Opinionated Guide to Avatar: The Last Airbender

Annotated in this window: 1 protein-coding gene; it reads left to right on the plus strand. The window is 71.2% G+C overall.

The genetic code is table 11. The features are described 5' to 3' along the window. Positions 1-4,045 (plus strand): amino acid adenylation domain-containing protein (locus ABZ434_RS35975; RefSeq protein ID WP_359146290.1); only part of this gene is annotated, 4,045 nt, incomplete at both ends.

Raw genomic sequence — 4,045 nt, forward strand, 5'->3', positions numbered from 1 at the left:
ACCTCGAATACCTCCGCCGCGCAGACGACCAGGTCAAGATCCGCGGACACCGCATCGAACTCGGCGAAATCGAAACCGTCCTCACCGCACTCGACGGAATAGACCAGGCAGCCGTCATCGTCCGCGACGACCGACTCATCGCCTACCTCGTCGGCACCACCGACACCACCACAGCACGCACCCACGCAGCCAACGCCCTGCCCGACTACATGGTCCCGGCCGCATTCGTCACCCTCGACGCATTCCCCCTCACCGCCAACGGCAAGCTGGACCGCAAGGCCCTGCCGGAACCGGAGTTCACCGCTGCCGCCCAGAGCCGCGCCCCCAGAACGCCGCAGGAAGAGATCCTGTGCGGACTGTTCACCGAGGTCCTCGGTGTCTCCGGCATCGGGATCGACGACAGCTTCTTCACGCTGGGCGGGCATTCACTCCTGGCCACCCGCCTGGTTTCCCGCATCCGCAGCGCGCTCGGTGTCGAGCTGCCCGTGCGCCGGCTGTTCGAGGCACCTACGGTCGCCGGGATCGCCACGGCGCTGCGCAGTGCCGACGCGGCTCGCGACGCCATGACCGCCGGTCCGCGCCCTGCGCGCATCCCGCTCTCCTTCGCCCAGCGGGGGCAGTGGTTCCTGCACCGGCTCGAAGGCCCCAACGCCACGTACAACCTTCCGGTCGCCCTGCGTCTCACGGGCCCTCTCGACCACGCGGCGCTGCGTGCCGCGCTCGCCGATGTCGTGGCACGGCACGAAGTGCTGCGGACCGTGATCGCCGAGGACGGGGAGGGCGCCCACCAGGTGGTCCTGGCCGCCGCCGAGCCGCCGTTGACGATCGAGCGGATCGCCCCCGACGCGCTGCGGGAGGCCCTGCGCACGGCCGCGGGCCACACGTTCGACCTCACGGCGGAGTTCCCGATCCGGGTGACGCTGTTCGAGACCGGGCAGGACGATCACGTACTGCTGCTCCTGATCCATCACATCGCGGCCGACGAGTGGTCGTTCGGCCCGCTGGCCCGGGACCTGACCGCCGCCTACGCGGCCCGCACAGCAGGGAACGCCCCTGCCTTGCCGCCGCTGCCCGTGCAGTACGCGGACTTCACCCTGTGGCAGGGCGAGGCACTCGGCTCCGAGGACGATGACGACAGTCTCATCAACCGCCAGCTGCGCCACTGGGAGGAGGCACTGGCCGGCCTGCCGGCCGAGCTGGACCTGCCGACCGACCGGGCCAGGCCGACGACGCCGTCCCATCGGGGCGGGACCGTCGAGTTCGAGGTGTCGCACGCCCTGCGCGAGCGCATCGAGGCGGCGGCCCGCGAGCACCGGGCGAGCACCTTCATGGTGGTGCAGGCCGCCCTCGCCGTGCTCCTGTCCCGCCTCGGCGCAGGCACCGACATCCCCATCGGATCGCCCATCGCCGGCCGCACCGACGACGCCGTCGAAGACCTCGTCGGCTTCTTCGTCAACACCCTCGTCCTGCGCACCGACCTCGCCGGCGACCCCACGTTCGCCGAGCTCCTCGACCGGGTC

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She's always got to be right about everything, and she gets all bossy, and involved, and in your business.The episode opens with... Superdickery! We see Toph in a net, flung onto the ground of a random Fire Nation city. She yells to someone off-camera that they betrayed her. We cut to... Katara! OMGWTFBBQ! She says that she had no choice. Yeah, I'm sure this is exactly what it looks like. Cut to three days before that. We get another attempt to sell the superdickery to us as Toph and Katara look like they're squaring off to fight. Nope; they're squaring off to fight Aang, who's busy putting on a blindfold. Aang stomps his foot, and quite suddenly he's in Toph Vision. That's... atrocious writing. The moment Aang went into Toph Vision should have been an important moment for his character. It should have served as a good marker of his progress at mastering earthbending as well as becoming the Avatar. But no; it happened offscreen. After all, that would likely have involved giving Toph a character, and we can't have that in this show. BTW, this is the only Toph episode this season. Enjoy it while you can. Anyway, they fight for a bit, but an errant shot from Toph hits Katara. She gets pissed when Toph insults her a bit, and hits her with some water. Then, it's 100% catfight, and since they are a water and earthbender, mud is quickly involved. We get a bit of Komedy! with Sokka and Aang before Aang breaks it up by pointing out that he was supposed to be getting training. The odd thing about this episode is that it turns on the friction between Toph and Katara. Which we last saw... almost twenty episodes ago! The introductory sequence that shows us previous bits to get us up to speed showed us clips from The Chase. We haven't seen hide nor hair of this bit of character interaction since then. Indeed, they had that whole female-bonding mini-episode back in The Tales of Ba Sing Se. This should have been over and done; characterization ought to have marched on. But it hasn't. For some reason. And to be fair, they do come up with a good one. But it seems odd that the best they could come up with for a Toph episode was to resolve something that was resolved a season ago. Aren't there any Mary Sues she could learn something from? Anyway, Toph, Sokka and Aang decide to head into town. While they're wandering around, Toph spies some people running a shell game. She figures she can get money from them. Note that if you see a shell game in real life, you should keep walking; it's never legit. True to life, neither is this one. Toph points out that everyone guesses wrong because he moves the pebble out from under the shell, which is exactly how the scam is played out in real life. Now granted, they do it with a lot more subtlety than what is portrayed here, but props go for the accurate research. Of course, now we have to ask a question. How exactly does Toph Vision allow her to see this? Toph can see stuff that's sitting on earth; that's fine. But can she see stuff that is on stuff on the ground, even when the stuff between them is not earth? Apparently so, since she can see a pebble through a wooden table. Really at this point, she's just magic; whatever the story needs her to be. Oh and remember the fact that she can see through wood for later. Anyway, the scammer asks if she wants to play, and Toph plays the innocent blind girl. Again, props must be given in that this is a very good example of how the scam is run. The guy puts pebbles under each of the shells so that she'll always win the first time. Then he ups the stakes, having her stake Sokka's Black Sword against forty silver pieces. This time, he pulls out all of the pebbles, but Toph earthbends the last one back under the shell. I'll just pretend that she can know the position of a random piece of earth in midair and affect its trajectory. The scammer is surprised to find that he lost. In real life, that would be where the scam artist's confederates in the crowd would take you in back and do you over. Here, the Gaang are able to flee before anything bad happens. Cut back to the camp, where they are returning with spoils purchased with their money. Aang explains how they scammed a guy to get it, which gets Katara all indignant. O Rly, Katara? While we're calling back to previous episodes, maybe we should go all the way back to, say, The Waterbending Scroll, Miss "I stole a scroll for Aang but really for me and then got us all captured by pirates." Where does she get off on lecturing Toph Bei Fong about this? Toph naturally points out that he was scamming people. You know, like how Katara said that "Stealing is wrong... unless it's from pirates!" And everyone had a little laugh. So either Katara learned a lesson off camera, or this is just Katara being upset because it's not her idea. Katara suggests that they not pull scams too often, and after some Komedy!, Aang gives her "an Avatar promise" that they won't keep doing that stuff. To emphasize just how little Aang's word is worth, we immediately smash cut to a montage of Gaang-1 using Toph's powers to cheat at several games. Most of them are innocent enough, as those games are likely rigged. However, their last endeavour involves pulling a Flopsy scheme on some random rich guy. Um, just because he's rich doesn't mean it's OK to steal from him. Cut back to camp, where the Gaang are tallying up their winnings, while Katara starts accosting them, saying that something bad will happen. Toph tells her to lighten up, and Katara calls her a wild child. Naturally, Katara doesn't bother to use coherent arguments like the fact that the fate of the world hangs on their actions. You know, how screwing up now could cause them to miss the invasion due to being imprisoned and get a lot of people killed. Toph talks about how great they have their life, running around, having fun, without parents. Katara keys on that last part, but Toph isn't going to have any of it. Katara starts pulling an Azula and psychoanalyzes her, saying that she acts like she hates her parents but instead feels guilty. Toph then replies that she does hate them, but Katara says she misses them. Toph tries to play it off, but Katara just says that the scams are risky and they should stop. She mentions the guy from two episodes ago who was hunting them, and Sokka has a bit of Komedy! about a name for the guy. Toph storms off, saying that she will stop scamming people when she feels like it. Meanwhile, Sokka heads into town to buy a messenger hawk. Yes, really. On his way back with his new bird, he passes a bulletin board and spots a wanted poster of Toph. Then his bird takes a dump on his hand. Komedy! Sokka heads back to camp and shows Toph the poster. We get a genuinely funny bit where she reminds him she can't see what's on the paper. When he tells her that it's a wanted poster, she's actually quite excited, liking her titular nickname: "The Runaway." Anyway, Toph tells him not to worry and suggests that he go spend some of their money. Only this conversation is framed and acted like she's bribing him. Even though it's the group's money, and he was involved in getting it. Aang and Katara show up. Katara is naturally unhappy about Sokka owning a bird, and it turns out he never bothered to ask the store owner how they work. Cut to later, when Sokka and Toph are returning with more loot. Katara intercepts them, asking a bunch of leading questions that ends in her revealing the poster. When Katara asks her about it, Toph say, "I don't know! I mean, seriously, what's with you people? I'm blind!" Well, maybe if you couldn't see everything except what's on paper, people might remember that more often. Anyway, they get into another argument as Toph deduces that Katara went through her stuff. Katara, thanks to Bending Daredevil's polygraph (which somehow works now, unlike a few episodes back when it didn't), confesses that she was snooping through her stuff, so Toph says that Katara isn't her mom. Toph then talks about how Katara tries to boss everyone around, but she's just a kid like them. When Katara asks Sokka if she acts motherly, Sokka immediately ducks the question. After a bit, Toph storms off. Cut to a bit later, as Sokka and Aang brainstorm ways to get Katara and Toph to make up. We get yet more humor based around one of the very few instances where Toph's blindness is relevant. I mean, she can see most stuff just fine. This is Toph's one and only episode this whole season; couldn't they decide just for once not to keep bringing it up as if it were important? Blindness isn't character. Anyway, Sokka decides to go have a heart-to-heart with Toph. However, they didn't bother to check whether Katara was bathing underneath the rock overhang they decided to sit on. So he uses the page quote to describe Katara, but then he says that he relies on her being that way (see? I can do Superdickery too!). He talks about how Katara was there for their family when their mother died. He even says that he's not sure he can remember what his mother's face looked like, but sometimes he imagines Katara's face in her place. Aww. The eavesdropping Katara is touched. Toph then talks about how she sometimes doesn't mind how Katara acts. That Katara cares about the real her. Unlike her own mom. Talk about facts not in evidence, Toph. Your mom didn't care about the real you because you never let her see the real you. You hid all your super-special-awesome powers from your parents, remember? If your mother didn't care about the real you, it's your fault. Anyway, after Toph punches Sokka and gets him to agree not to tell Katara about this, we cut to Katara meeting up with Toph later. Toph interrupts Katara to say that she's giving up the scamming. Then Katara suggests that they pull a bigger scam. Yeah, this won't go badly or anything. Katara's plan is to basically turn Toph in, collect the reward, and have Toph free herself with metalbending. Right, because the guards certainly won't report that someone broke out of their jail by bending the bars or anything. No, that won't arouse suspicion at all. This isn't even remotely like a good plan. Anyway, we get the scene from the opening, and now in context it makes sense. After Toph gets dragged off, Katara asks for the reward. We cut to Toph being put into a cell. She grabs the "bars", asking what kind of cell it is, and the officer says, "a wooden one." First... why can't Toph tell it's made of wood? It has been firmly established, as recently as this episode, that Toph can see through wood. Hell, incidental contact with a wooden boat was sufficient for her to get a good glimpse of it. But she acts like she's completely blind in the wooden cell. Second, why do they have a wooden cell in the FIRE Nation? It's hard enough to hold firebending prisoners when firebenders have been shown to be capable of exploding stone with their powers. Why would they ever have a wooden cell? How can they be sure that anyone they arrest isn't secretly a firebender? And most important of all, why do they throw her in it? Yes, I know the third-eye guy is going to show up in a minute, thus revealing him as the "mastermind" of this plan. But how does he know that Toph can bend metal? The list of people who know about Toph's skills is rather short. The Gaang, the people traveling with Hakoda, and Xin Fu/Master Yu. That's all. I refuse to buy that information about her powers traveled so fast that they heard about it in the Fire Nation and that this guy just so happened to find out about it. All inside of a month or so. Furthermore, let's take the episode at face value. The guy knows what Toph can do. He has tracked the Gaang down... somehow. And so he lays a plan that involves him having the local jailer build a wooden cell (because they wouldn't have them unless it was special-order). All on the assumption that Toph is going to be turned in for the reward. Sorry; not buying it. There's no way anyone could plan for something like that. In any case, Katara is captured by the third-eye guy and put in the wooden cell as well. We get a shot of the other two Gaang members rallying to find out what's taking so long. After a genuinely funny bit with the animals, we cut back to Bonnie and Clyde in their wooden cell.